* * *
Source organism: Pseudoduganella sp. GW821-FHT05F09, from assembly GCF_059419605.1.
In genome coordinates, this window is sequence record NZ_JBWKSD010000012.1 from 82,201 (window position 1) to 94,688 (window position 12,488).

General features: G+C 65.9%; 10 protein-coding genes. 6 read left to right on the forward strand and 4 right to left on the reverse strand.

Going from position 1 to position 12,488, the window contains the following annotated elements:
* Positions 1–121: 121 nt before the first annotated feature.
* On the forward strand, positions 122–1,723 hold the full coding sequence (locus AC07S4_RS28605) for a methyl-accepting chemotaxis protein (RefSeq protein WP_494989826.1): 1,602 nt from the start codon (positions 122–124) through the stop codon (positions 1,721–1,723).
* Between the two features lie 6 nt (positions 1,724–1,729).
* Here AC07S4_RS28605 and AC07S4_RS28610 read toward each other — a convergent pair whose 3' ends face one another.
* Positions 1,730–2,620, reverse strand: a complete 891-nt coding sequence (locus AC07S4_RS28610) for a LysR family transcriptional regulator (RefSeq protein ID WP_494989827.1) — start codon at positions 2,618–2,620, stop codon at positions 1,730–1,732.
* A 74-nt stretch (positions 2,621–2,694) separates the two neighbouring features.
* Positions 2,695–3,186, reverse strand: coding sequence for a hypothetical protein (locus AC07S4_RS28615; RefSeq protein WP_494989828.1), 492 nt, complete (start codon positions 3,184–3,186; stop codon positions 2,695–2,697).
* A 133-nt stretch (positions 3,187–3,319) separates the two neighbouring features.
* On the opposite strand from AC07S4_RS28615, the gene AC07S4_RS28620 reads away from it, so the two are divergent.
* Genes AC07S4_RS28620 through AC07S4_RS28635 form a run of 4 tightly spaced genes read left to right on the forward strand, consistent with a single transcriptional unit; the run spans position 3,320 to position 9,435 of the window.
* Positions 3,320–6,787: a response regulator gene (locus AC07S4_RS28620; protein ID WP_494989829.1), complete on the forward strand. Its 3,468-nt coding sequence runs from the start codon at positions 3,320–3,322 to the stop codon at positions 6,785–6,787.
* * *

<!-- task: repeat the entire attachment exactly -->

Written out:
Source organism: Pseudoduganella sp. GW821-FHT05F09, from assembly GCF_059419605.1.
In genome coordinates, this window is sequence record NZ_JBWKSD010000012.1 from 82,201 (window position 1) to 94,688 (window position 12,488).

General features: G+C 65.9%; 10 protein-coding genes. 6 read left to right on the forward strand and 4 right to left on the reverse strand.

Going from position 1 to position 12,488, the window contains the following annotated elements:
* Positions 1–121: 121 nt before the first annotated feature.
* On the forward strand, positions 122–1,723 hold the full coding sequence (locus AC07S4_RS28605) for a methyl-accepting chemotaxis protein (RefSeq protein WP_494989826.1): 1,602 nt from the start codon (positions 122–124) through the stop codon (positions 1,721–1,723).
* Between the two features lie 6 nt (positions 1,724–1,729).
* Here AC07S4_RS28605 and AC07S4_RS28610 read toward each other — a convergent pair whose 3' ends face one another.
* Positions 1,730–2,620, reverse strand: a complete 891-nt coding sequence (locus AC07S4_RS28610) for a LysR family transcriptional regulator (RefSeq protein ID WP_494989827.1) — start codon at positions 2,618–2,620, stop codon at positions 1,730–1,732.
* A 74-nt stretch (positions 2,621–2,694) separates the two neighbouring features.
* Positions 2,695–3,186, reverse strand: coding sequence for a hypothetical protein (locus AC07S4_RS28615; RefSeq protein WP_494989828.1), 492 nt, complete (start codon positions 3,184–3,186; stop codon positions 2,695–2,697).
* A 133-nt stretch (positions 3,187–3,319) separates the two neighbouring features.
* On the opposite strand from AC07S4_RS28615, the gene AC07S4_RS28620 reads away from it, so the two are divergent.
* Genes AC07S4_RS28620 through AC07S4_RS28635 form a run of 4 tightly spaced genes read left to right on the forward strand, consistent with a single transcriptional unit; the run spans position 3,320 to position 9,435 of the window.
* Positions 3,320–6,787: a response regulator gene (locus AC07S4_RS28620; protein ID WP_494989829.1), complete on the forward strand. Its 3,468-nt coding sequence runs from the start codon at positions 3,320–3,322 to the stop codon at positions 6,785–6,787.